Remembering Aaron Swartz’s legacy in light of JSTOR opening access

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To support institutions amid the COVID-19 pandemic, JSTOR, a digital library of academic resources, announced expanded access to its content. That includes more than 35,000 books available at no charge to some institutions; access to unlicensed collections for participating institutions that license some but not all JSTOR Archive and Primary Source collections; and open access to 26 public health journal archives

JSTOR earlier announced that more than 6,000 e-books and 150 journals were also accessible without a login — leading to confusion and some criticism of JSTOR for lack of clarity — because those resources were already available before the pandemic. For supporters of open-access information, the episode brings to mind the legacy of former Stanford student Aaron Swartz, a hacker and activist who was arrested in 2011 for mass downloading JSTOR articles to share with the public. He died by suicide while awaiting trial. 

JSTOR generally charges an annual subscription fee for libraries, universities and publishers to access its database of academic journals. For a large research university, that subscription can cost more than $50,000. Even institutions that have performed the research in the studies must pay the subscription fee to access it. Government-funded research, performed using taxpayer money, is also hidden behind the paywall. 

“There’s a knowledge equity issue,” said Benjamin Mako Hill, an assistant professor at the University of Washington whose research focuses on collective action in online communities. “If only people that are in rich countries and wealthy universities get access to science, and no one else does, that seems unfair.”

“Is some important piece of insight lying in a place that we might not be able to see it, and will never be discovered because people can’t get access to science? I think the answer is probably yes,” he added. 

After Swartz was arrested for mass-downloading JSTOR articles, he was indicted on 13 counts, including two counts of wire fraud and 11 violations of the Computer Fraud and Abuse Act. While awaiting trial, Swartz died by suicide in his Brooklyn apartment on Jan. 11, 2013, dying at age 26. 

“Information is power,” Swartz wrote in 2008 in the Guerilla Open Access Manifesto. “But like all power, there are those that want to keep it for themselves … We need to take information, wherever it is stored, make copies and share them with the world.”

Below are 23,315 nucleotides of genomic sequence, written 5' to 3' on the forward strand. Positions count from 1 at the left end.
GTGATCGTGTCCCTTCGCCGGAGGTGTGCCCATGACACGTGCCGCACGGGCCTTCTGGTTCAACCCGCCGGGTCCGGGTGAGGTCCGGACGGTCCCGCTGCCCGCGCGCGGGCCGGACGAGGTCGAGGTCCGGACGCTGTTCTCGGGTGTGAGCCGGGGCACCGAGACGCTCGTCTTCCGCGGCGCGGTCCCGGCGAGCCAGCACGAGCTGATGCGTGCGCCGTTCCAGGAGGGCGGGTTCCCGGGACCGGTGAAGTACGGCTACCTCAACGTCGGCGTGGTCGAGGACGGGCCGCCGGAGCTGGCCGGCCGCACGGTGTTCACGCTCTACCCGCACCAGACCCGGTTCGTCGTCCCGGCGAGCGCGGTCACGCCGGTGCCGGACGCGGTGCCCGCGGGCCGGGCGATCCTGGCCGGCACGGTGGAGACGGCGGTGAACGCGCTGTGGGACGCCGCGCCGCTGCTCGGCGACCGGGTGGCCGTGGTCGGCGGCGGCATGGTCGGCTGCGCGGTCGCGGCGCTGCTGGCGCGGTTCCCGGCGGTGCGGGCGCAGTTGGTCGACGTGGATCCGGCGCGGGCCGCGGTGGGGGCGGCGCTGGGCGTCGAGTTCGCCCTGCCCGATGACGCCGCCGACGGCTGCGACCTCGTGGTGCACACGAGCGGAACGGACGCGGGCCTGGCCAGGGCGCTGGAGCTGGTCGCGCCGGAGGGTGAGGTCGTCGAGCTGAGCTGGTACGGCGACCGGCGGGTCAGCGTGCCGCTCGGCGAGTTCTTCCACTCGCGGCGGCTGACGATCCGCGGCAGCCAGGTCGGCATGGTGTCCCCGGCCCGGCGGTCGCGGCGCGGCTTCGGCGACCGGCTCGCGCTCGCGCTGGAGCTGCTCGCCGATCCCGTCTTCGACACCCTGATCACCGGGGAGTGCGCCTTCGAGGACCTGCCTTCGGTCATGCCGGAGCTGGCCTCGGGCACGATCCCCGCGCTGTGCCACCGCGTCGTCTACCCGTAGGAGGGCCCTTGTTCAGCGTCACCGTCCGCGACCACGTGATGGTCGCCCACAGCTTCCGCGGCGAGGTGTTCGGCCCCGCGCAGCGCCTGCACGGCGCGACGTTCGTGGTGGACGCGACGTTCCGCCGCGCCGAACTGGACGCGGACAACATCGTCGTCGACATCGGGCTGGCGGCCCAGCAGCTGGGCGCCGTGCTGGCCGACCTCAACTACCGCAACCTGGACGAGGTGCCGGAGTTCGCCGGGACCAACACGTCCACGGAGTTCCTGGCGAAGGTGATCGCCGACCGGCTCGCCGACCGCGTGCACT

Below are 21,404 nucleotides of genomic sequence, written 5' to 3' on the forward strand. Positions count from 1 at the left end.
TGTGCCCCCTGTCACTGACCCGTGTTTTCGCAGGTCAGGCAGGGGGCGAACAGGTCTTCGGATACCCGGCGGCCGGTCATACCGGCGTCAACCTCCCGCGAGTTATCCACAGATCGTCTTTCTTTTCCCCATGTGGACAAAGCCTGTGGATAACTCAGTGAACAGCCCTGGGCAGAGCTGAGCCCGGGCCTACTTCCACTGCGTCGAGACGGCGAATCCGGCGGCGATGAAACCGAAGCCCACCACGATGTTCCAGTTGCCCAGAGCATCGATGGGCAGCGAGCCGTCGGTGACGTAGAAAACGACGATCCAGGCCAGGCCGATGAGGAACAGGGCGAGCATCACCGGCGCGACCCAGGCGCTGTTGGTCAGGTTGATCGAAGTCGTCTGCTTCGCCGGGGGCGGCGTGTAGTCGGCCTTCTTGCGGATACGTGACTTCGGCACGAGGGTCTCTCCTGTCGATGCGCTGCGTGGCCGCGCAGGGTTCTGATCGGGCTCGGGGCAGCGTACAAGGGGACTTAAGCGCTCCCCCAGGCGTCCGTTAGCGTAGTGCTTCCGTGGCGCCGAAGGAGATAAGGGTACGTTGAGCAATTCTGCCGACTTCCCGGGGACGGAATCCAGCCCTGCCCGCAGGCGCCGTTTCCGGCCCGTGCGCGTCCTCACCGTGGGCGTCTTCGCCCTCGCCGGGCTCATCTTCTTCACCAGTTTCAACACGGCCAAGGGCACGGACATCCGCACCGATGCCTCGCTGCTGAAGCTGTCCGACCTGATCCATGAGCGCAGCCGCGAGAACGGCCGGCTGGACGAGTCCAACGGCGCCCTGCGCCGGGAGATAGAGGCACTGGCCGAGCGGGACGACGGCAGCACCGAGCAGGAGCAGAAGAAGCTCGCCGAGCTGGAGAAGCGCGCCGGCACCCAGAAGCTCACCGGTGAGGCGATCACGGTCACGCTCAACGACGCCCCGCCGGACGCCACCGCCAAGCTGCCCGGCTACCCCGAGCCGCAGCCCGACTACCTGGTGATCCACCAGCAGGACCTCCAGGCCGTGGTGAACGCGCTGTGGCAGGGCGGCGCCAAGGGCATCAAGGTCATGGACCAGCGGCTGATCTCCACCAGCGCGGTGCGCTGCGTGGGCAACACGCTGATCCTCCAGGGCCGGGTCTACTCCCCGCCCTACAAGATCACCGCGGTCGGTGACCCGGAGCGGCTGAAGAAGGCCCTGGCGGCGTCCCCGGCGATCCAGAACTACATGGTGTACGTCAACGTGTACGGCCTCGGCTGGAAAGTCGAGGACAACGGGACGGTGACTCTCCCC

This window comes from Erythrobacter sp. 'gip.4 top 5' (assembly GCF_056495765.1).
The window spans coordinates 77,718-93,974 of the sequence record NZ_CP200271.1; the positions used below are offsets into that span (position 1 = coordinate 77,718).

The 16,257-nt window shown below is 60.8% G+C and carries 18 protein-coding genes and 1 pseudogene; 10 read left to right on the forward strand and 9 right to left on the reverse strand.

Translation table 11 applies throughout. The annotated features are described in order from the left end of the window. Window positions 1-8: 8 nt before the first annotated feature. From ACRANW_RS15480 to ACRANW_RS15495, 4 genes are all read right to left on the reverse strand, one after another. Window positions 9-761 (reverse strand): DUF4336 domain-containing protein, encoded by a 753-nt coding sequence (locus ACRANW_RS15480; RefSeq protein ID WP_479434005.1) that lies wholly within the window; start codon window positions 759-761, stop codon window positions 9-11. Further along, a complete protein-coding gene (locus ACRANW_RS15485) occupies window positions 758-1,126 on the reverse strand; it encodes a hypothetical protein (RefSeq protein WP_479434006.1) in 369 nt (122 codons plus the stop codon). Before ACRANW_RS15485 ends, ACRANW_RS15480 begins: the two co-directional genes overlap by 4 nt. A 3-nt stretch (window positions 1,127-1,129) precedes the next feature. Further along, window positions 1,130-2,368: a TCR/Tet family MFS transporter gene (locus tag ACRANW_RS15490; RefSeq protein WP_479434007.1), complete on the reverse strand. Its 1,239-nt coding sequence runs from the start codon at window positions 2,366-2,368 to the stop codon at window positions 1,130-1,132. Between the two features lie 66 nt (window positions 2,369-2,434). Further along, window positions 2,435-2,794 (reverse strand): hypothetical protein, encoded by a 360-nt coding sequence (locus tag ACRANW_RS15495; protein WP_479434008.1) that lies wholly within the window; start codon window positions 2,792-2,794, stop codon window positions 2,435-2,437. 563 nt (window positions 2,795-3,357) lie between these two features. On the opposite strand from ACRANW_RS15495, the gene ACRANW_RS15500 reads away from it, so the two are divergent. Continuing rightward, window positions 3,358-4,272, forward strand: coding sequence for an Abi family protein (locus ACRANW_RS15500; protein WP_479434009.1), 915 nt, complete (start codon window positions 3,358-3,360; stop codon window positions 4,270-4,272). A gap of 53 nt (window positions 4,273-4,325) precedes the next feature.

Swartz’s death became a rallying cry for issues of information equity and open access, according to Hill. A lot of the information that is currently open access on JSTOR became available to the public following Swartz’s death, when people released material they had from JSTOR and pressured JSTOR to make changes, Hill said. 

Dubbed “The Internet’s Own Boy” in a 2014 documentary, Swartz was a fellow at Harvard University’s Safra Research Lab on Institutional Corruption, and a hacker and activist for open-source information. He enrolled at Stanford in 2004 and dropped out after his first year to join the seed accelerator Y Combinator. In 2010, he co-founded the political advocacy group Demand Progress, which seeks to “protect the democratic character of the internet.” 

“I think the lesson to learn from Aaron Swartz is that he was dedicated to doing good,” said Riana Pfefferkorn, the associate director of surveillance and cybersecurity at the Stanford Center for Internet and Society. “Even with all of the external indicators of success that he achieved in his short life, he was out there to try and make the world a better place.” 

Other organizations, in addition to JSTOR, are also making their content available to the public in response to the COVID-19 pandemic. For example, Scribd is opening its digital library for free for the next month, and the John Hopkins University Press is providing free access to Project MUSE, an online collection of humanities and social science research. 

As JSTOR begins to reach people who would normally have not accessed articles in its database, Pfefferkorn said she hopes to see JSTOR acknowledge the ties between the current situation and what Swartz was trying to do. 

“I wish that he could be here to see this and to see how various organizations are trying to help liberate information and share information in keeping with the spirit that he had around open access,” Pfefferkorn said. “The difficulty of these times is teaching us that a lot of the restrictions and denial of access that we have become accustomed to is actually not necessary. After all, we can accomplish a lot more through sharing of information and resources than we could do when everything is locked up.” 

Author’s note: If you or someone you know is contemplating self harm or suicide, there are available resources both on and beyond campus that are reachable 24 hours a day, seven days a week:

National Suicide Prevention Hotline: +1 (800) 273-8255

Stanford Counseling and Psychological Services: +1 (650) 723-3785

Stanford Confidential Support Team: +1 (650) 725-9955

Contact Patricia Wei at patwei ‘at’ stanford.edu.

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Patricia Wei ’23 is a reporter on the news and data section. She believes that everyone has a meaningful story to tell and is excited to approach her storytelling with curiosity and compassion in order to listen to the stories of people in the community.